Issues of the week

Flooded canola near Brandon, Manitoba.

With rainfall general across the Prairies — excessive in certain areas — and with flowering just around the corner, the sclerotinia stem rot risk is building. Assess the situation field by field to see which may warrant a protective fungicide.

Excessive moisture can cause leaching of nitrogen and sulphur. Assess yield potential and root depth to see whether a top dress application of N and S fertilizer is worthwhile.

Monitoring for bertha armyworm moths, diamondback moths, and cabbage seedpod weevil begins. But these aren’t the only insects to watch for. Red turnip beetle, root maggots, lygus and cutworms are out there. “Watching” doesn’t mean “spraying” but scouting is still important to know what’s happening.

Many crops are near the 6-leaf stage, which means the weed control window is closing. Aerial is one option if fields are too wet for the sprayer and you need to spray now to stay on label. If pushing on with the sprayer, wider tires and lower tire pressures can improve sprayer flotation and reduce rut depth. If you can’t switch tires, make ruts parallel with the intended direction of travel for the swather and combine so you can keep up harvest speed. Another management option for perennial weeds that have escaped but are delayed relative to the crop is to wait and use pre- or post-harvest glyphosate — especially if weeds are delayed enough to avoid seed set prior to swathing.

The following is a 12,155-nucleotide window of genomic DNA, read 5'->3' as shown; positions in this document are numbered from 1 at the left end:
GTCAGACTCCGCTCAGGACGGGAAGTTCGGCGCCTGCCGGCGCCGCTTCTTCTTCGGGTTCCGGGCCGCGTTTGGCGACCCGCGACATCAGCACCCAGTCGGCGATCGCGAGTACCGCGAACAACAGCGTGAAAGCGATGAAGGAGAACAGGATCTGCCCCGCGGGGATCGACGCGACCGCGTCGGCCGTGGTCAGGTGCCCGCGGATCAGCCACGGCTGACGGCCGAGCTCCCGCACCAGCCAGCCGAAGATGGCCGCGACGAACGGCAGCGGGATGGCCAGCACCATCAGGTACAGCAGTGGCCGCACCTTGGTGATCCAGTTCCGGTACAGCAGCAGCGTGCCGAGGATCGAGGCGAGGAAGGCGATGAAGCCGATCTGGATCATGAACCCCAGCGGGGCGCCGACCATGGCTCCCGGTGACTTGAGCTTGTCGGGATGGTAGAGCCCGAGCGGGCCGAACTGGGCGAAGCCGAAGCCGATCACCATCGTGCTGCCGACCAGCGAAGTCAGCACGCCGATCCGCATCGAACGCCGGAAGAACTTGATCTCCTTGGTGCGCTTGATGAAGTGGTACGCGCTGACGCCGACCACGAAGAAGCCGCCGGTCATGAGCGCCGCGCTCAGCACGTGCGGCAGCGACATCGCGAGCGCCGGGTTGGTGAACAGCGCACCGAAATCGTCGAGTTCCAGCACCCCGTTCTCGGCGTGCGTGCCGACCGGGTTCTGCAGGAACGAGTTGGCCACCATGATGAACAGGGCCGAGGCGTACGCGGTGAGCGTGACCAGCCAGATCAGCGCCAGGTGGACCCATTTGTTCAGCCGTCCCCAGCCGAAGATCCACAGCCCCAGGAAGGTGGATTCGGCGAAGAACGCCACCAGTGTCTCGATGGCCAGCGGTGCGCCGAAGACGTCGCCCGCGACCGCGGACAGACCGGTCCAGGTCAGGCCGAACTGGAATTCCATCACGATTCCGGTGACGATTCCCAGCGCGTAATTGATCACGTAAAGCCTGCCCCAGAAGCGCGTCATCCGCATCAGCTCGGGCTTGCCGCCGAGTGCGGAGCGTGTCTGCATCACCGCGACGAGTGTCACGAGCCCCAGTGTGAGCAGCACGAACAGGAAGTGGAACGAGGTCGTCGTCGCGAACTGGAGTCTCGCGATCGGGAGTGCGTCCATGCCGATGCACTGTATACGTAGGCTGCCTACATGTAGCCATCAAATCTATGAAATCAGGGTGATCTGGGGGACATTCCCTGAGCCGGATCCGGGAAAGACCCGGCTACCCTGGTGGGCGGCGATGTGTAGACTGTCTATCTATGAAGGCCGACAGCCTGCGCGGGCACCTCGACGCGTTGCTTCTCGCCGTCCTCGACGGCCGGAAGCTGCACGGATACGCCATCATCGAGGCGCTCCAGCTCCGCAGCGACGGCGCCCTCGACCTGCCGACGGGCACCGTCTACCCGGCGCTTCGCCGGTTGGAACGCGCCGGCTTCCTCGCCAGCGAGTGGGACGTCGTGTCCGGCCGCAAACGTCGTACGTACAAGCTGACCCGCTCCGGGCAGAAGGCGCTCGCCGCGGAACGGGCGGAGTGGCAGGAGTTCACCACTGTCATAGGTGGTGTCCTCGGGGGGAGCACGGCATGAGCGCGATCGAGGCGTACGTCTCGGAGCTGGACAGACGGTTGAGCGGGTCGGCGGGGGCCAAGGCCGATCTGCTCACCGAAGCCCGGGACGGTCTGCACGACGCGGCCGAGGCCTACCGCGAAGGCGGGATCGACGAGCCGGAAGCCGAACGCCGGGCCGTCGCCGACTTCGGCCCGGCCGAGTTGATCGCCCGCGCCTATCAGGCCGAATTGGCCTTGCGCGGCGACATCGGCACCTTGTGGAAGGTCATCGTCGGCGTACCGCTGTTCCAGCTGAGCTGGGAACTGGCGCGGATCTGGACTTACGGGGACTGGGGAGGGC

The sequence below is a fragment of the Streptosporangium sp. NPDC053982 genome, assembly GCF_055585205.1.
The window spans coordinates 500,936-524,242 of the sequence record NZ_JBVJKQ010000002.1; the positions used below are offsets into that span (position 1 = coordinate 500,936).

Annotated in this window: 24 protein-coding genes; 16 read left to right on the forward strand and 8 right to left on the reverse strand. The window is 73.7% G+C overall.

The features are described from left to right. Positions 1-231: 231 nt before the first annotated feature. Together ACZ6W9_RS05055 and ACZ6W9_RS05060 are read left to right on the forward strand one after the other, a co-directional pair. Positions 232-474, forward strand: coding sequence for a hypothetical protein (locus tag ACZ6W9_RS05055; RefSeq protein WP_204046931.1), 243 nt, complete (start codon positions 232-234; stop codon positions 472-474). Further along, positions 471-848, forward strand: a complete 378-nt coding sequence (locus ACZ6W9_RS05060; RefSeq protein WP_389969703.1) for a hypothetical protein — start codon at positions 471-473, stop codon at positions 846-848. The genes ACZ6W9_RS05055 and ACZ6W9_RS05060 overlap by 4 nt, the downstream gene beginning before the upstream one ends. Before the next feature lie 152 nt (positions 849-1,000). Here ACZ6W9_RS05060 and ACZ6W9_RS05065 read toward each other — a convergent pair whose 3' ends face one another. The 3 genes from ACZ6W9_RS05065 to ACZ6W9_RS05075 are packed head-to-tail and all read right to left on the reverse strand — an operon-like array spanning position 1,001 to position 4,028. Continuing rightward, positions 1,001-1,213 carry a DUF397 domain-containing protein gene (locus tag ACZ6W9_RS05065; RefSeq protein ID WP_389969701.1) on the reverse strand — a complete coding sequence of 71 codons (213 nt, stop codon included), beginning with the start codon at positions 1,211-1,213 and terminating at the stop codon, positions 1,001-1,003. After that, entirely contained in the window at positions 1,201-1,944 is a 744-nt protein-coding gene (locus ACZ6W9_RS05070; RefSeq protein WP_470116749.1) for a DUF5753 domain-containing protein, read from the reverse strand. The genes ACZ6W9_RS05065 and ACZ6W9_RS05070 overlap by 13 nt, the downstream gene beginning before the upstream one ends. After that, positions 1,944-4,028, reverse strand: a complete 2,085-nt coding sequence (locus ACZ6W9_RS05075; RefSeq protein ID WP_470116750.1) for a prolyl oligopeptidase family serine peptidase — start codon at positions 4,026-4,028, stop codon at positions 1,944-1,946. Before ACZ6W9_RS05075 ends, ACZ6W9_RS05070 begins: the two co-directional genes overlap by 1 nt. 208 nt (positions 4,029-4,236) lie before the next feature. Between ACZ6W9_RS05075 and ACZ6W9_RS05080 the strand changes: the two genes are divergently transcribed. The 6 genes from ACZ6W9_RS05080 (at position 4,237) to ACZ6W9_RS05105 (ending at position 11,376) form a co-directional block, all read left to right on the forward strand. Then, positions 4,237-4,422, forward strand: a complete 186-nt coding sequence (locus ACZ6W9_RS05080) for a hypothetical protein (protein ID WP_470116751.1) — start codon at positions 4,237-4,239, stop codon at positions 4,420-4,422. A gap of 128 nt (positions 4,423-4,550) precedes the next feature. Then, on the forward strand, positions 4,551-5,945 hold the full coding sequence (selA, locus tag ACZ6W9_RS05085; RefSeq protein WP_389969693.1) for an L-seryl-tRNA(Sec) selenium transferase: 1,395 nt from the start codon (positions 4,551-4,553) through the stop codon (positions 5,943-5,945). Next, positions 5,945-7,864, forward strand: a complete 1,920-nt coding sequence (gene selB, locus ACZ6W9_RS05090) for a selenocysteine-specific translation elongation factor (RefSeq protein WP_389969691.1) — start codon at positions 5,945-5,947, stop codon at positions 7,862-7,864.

The CCC Crop Production team was active last week tweeting from the International Clubroot Workshop in Edmonton. Search the hashtag #ICW2013 to see the conversation. The Top 10 article this week is gleaned from those tweets. Here’s one of them:

Tweet of the week June 26